Senate Considers Regulatory Reform Bills
MAY 17, 2017
The Senate Homeland Security and Government Affairs Committee will consider three bills this week to reduce the burdens of Federal regulations — the Regulations from the Executive in Need of Scrutiny Act of 2017 (REINS Act), the Regulatory Accountability Act of 2017 (RAA), and the Midnight Rules Relief Act (MRRA). The bills have passed the House.
ILMA and a group of over 600 businesses and trade associations previously sent a letter to Senate Majority Leader Mitch McConnell (R-KY) and Senate Minority Leader Chuck Schumer (D-NY), urging the quick passage of the RAA to reform the process by which Federal agencies analyze and formulate new regulations and guidance documents.
The RAA would:
- Allow for earlier public participation to help shape regulations;
- Require agencies to choose the lowest cost option that achieves the goal or demonstrate that the rule would not succeed without the more-costly option;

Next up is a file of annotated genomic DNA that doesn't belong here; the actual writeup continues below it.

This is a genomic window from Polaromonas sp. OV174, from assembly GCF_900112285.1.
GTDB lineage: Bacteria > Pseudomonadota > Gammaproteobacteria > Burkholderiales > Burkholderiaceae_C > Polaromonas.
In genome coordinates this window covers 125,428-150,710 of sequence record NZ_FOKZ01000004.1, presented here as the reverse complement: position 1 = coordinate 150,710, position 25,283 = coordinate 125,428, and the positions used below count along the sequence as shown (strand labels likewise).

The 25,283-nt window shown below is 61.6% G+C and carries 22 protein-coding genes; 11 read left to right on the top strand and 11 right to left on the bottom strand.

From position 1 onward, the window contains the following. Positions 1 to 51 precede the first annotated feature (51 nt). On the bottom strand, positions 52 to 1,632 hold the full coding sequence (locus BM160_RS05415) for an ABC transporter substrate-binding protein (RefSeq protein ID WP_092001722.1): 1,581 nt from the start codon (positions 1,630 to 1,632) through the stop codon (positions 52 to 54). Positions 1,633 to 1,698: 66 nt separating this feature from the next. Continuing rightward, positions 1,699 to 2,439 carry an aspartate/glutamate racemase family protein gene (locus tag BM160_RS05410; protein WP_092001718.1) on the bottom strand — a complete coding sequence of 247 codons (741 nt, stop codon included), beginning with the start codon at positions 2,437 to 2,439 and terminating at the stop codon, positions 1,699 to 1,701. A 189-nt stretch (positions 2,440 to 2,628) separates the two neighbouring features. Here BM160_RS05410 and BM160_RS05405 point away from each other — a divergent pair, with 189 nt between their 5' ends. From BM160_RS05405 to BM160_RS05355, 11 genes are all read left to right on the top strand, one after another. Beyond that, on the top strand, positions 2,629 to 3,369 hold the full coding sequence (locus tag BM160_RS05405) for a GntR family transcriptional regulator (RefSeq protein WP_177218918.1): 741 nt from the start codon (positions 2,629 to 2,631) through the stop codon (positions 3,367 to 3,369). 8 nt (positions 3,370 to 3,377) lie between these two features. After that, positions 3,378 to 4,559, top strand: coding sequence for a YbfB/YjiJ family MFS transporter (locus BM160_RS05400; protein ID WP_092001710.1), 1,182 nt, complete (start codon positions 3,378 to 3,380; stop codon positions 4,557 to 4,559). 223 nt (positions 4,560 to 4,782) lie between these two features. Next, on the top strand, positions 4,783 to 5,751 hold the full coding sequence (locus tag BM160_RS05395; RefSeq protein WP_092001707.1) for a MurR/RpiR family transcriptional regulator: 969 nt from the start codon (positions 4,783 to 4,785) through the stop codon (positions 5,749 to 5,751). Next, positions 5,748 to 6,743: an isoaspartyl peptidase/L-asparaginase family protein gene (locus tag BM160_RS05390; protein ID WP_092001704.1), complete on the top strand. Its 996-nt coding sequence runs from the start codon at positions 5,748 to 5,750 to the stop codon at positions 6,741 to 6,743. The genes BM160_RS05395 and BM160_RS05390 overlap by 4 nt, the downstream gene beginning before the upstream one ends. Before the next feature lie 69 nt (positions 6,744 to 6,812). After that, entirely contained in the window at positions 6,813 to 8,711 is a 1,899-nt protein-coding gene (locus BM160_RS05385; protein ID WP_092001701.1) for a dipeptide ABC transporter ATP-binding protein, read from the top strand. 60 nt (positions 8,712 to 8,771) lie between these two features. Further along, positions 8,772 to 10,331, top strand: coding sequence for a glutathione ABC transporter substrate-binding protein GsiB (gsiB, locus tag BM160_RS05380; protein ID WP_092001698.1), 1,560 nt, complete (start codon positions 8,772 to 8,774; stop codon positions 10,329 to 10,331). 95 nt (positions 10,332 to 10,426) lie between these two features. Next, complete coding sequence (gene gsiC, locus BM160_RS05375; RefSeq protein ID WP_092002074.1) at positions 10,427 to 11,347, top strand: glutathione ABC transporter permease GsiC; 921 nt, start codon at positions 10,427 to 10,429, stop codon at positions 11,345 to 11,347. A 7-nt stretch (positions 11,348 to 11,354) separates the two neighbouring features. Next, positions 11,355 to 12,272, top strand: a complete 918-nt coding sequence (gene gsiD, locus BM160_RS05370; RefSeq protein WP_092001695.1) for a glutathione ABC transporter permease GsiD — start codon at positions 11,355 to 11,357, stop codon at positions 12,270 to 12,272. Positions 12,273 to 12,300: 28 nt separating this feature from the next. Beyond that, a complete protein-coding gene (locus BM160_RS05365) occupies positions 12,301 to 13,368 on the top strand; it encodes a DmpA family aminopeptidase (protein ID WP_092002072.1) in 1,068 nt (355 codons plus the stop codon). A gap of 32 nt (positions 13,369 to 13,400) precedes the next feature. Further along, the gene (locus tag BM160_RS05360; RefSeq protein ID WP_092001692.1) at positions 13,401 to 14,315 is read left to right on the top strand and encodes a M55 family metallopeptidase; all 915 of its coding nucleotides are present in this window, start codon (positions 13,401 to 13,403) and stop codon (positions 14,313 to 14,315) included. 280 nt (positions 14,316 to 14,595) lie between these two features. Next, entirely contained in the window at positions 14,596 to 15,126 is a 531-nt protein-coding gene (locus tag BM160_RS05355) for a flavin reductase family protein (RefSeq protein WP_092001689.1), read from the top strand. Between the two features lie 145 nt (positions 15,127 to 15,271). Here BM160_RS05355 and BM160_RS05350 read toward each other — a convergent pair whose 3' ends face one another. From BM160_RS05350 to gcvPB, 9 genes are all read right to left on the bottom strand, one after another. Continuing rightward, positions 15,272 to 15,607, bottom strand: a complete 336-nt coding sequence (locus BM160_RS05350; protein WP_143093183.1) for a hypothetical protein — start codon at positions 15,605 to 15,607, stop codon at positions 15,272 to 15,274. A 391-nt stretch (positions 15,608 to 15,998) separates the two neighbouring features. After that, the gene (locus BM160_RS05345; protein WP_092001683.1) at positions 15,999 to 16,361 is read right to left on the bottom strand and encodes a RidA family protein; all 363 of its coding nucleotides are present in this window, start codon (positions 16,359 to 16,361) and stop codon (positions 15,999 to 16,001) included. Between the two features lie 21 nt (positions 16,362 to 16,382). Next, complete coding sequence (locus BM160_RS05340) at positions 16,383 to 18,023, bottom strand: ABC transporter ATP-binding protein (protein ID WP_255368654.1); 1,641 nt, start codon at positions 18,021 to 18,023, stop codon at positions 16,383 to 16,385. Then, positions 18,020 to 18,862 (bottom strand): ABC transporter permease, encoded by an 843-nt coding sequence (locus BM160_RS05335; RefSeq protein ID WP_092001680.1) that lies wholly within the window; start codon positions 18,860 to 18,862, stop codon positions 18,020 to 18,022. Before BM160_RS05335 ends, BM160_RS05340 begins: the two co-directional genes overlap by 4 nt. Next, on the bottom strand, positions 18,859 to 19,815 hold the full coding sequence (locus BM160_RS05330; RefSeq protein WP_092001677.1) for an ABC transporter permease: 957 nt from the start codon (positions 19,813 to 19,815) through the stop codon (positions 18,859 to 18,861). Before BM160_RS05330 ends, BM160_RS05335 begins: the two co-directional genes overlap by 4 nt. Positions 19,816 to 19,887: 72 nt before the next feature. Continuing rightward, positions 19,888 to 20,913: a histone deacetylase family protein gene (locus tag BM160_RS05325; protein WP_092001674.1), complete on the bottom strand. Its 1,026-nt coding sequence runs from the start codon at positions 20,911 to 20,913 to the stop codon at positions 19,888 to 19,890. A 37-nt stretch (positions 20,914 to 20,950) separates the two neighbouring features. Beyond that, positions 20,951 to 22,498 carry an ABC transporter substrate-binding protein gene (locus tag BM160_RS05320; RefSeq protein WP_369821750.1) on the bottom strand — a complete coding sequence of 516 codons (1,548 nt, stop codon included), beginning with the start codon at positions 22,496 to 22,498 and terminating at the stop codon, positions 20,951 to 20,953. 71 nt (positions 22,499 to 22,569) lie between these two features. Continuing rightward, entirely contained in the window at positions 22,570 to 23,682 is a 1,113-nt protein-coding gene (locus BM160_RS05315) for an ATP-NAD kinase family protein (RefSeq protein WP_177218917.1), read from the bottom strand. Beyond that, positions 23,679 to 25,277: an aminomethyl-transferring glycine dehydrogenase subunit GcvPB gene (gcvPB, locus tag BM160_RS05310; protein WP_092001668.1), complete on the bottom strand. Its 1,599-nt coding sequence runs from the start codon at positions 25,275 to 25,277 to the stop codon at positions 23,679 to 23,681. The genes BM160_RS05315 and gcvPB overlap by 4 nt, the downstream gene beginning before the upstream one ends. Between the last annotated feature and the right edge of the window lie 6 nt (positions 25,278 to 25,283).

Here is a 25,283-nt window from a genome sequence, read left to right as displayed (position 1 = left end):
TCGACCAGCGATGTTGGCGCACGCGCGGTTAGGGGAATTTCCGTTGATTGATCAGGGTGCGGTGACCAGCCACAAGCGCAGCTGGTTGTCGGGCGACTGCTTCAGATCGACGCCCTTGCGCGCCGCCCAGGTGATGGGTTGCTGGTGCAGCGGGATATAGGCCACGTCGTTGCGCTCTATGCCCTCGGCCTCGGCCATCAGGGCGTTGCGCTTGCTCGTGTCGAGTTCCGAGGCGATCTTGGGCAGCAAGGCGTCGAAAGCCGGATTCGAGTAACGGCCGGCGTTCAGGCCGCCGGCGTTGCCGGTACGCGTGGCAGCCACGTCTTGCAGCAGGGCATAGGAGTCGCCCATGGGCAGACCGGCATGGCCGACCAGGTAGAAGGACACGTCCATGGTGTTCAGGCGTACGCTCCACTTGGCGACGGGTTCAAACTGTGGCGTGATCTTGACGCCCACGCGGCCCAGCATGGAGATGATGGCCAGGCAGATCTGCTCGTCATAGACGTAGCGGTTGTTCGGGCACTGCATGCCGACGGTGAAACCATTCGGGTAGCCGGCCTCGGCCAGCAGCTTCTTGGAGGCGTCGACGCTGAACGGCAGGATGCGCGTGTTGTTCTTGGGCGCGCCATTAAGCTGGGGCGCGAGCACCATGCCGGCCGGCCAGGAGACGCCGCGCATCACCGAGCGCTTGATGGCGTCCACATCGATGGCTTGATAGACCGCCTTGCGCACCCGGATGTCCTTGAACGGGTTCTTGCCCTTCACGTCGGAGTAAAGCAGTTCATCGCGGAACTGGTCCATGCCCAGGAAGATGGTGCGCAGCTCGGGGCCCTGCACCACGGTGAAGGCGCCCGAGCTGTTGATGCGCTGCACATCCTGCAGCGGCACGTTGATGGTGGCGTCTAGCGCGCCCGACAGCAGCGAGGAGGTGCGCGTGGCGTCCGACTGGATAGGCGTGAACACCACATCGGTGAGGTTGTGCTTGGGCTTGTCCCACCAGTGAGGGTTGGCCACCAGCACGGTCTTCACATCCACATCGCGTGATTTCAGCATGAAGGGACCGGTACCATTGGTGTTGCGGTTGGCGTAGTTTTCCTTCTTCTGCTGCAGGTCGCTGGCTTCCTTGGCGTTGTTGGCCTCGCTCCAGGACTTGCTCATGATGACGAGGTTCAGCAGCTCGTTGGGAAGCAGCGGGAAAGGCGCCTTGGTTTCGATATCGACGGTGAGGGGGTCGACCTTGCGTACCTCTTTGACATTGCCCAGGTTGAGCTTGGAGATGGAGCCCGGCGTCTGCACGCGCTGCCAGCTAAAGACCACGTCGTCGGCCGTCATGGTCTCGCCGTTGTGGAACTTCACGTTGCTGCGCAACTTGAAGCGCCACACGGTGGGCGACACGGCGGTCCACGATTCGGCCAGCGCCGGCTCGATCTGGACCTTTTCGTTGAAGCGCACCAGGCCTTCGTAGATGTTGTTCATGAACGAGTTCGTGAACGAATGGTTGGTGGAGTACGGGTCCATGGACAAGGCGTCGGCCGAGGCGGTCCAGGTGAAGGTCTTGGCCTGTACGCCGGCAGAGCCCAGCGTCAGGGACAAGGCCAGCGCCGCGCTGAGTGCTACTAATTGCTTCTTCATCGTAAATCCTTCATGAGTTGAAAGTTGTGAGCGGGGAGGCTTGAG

- Allow for on-the-record administrative hearings for high-cost regulations;
- Mandate that courts must be satisfied that agencies conducted thorough, unbiased rulemaking procedures before deferring to their decisions; and,
- Place restrictions on the use of interim final regulations
The MRRA would amend the Congressional Review Act (CRA) to allow Congress to “package” multiple regulations and rescind those rules with one vote. As currently constituted, Congress must address each rule it desires to nullify on an individual basis under the CRA, which would be a cumbersome process for regulations.
The REINS Act would require that Congress pass a joint resolution of approval within 70 session days after a Federal agency finalizes a major rule — those resulting in compliance costs in excess of $100 million — or it would not become operative. Essentially, Congress would have to affirmatively approve a new major regulation before it could take effect.
All three bills would advance President Trump’s regulatory reform agenda. ILMA has advocated for smarter regulations to ensure workplace safety and protect public health and the environment; however, with an estimated $2 trillion price tag for regulatory compliance, the Federal regulatory system needs improvement.